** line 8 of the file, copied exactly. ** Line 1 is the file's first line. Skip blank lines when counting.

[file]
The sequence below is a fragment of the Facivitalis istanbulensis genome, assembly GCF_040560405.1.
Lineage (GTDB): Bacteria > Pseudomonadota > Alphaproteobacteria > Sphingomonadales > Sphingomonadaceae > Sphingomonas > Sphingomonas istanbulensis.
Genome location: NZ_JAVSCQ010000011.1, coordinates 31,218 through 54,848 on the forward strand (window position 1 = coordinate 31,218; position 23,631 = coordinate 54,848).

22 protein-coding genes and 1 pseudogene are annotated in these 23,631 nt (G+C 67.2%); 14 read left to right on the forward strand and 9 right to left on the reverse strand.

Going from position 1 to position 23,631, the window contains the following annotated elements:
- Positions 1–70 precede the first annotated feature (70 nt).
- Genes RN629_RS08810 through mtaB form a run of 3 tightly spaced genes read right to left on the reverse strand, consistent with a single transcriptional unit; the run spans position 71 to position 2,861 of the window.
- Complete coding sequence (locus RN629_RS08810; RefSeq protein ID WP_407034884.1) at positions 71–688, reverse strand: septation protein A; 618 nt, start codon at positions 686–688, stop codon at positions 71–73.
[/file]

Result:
- Complete coding sequence (locus RN629_RS08810; RefSeq protein ID WP_407034884.1) at positions 71–688, reverse strand: septation protein A; 618 nt, start codon at positions 686–688, stop codon at positions 71–73.